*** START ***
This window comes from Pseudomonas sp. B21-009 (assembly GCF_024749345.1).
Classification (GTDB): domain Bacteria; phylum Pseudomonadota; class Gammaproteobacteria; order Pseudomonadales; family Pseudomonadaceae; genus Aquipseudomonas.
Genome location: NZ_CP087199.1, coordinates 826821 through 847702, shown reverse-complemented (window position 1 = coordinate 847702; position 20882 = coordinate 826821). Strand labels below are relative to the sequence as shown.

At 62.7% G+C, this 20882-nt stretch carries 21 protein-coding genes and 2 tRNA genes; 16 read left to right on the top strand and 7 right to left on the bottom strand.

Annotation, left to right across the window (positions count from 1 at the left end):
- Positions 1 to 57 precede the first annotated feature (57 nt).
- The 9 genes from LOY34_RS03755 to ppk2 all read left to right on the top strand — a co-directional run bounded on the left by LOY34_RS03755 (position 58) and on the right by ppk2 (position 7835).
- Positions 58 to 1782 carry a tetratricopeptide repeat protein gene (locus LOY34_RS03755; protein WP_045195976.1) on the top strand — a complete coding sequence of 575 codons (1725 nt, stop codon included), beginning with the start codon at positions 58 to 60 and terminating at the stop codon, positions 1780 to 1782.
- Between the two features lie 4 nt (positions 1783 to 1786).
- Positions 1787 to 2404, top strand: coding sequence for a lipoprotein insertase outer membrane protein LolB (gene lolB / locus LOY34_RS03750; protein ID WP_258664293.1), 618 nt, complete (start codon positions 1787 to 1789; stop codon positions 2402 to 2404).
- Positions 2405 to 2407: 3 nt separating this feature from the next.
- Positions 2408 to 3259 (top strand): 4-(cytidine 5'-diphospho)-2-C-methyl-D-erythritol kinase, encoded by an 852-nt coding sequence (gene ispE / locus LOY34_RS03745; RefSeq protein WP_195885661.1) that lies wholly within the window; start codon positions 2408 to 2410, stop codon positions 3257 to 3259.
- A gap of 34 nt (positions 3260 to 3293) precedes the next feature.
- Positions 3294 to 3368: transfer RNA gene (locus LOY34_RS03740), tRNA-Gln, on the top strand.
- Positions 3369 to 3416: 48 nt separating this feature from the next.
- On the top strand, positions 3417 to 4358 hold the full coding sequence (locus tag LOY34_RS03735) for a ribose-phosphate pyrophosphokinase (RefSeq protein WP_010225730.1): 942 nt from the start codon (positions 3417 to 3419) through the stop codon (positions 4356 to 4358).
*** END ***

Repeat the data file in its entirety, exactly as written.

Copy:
This window comes from Pseudomonas sp. B21-009 (assembly GCF_024749345.1).
Classification (GTDB): domain Bacteria; phylum Pseudomonadota; class Gammaproteobacteria; order Pseudomonadales; family Pseudomonadaceae; genus Aquipseudomonas.
Genome location: NZ_CP087199.1, coordinates 826821 through 847702, shown reverse-complemented (window position 1 = coordinate 847702; position 20882 = coordinate 826821). Strand labels below are relative to the sequence as shown.

At 62.7% G+C, this 20882-nt stretch carries 21 protein-coding genes and 2 tRNA genes; 16 read left to right on the top strand and 7 right to left on the bottom strand.

Annotation, left to right across the window (positions count from 1 at the left end):
- Positions 1 to 57 precede the first annotated feature (57 nt).
- The 9 genes from LOY34_RS03755 to ppk2 all read left to right on the top strand — a co-directional run bounded on the left by LOY34_RS03755 (position 58) and on the right by ppk2 (position 7835).
- Positions 58 to 1782 carry a tetratricopeptide repeat protein gene (locus LOY34_RS03755; protein WP_045195976.1) on the top strand — a complete coding sequence of 575 codons (1725 nt, stop codon included), beginning with the start codon at positions 58 to 60 and terminating at the stop codon, positions 1780 to 1782.
- Between the two features lie 4 nt (positions 1783 to 1786).
- Positions 1787 to 2404, top strand: coding sequence for a lipoprotein insertase outer membrane protein LolB (gene lolB / locus LOY34_RS03750; protein ID WP_258664293.1), 618 nt, complete (start codon positions 1787 to 1789; stop codon positions 2402 to 2404).
- Positions 2405 to 2407: 3 nt separating this feature from the next.
- Positions 2408 to 3259 (top strand): 4-(cytidine 5'-diphospho)-2-C-methyl-D-erythritol kinase, encoded by an 852-nt coding sequence (gene ispE / locus LOY34_RS03745; RefSeq protein WP_195885661.1) that lies wholly within the window; start codon positions 2408 to 2410, stop codon positions 3257 to 3259.
- A gap of 34 nt (positions 3260 to 3293) precedes the next feature.
- Positions 3294 to 3368: transfer RNA gene (locus LOY34_RS03740), tRNA-Gln, on the top strand.
- Positions 3369 to 3416: 48 nt separating this feature from the next.
- On the top strand, positions 3417 to 4358 hold the full coding sequence (locus tag LOY34_RS03735) for a ribose-phosphate pyrophosphokinase (RefSeq protein WP_010225730.1): 942 nt from the start codon (positions 3417 to 3419) through the stop codon (positions 4356 to 4358).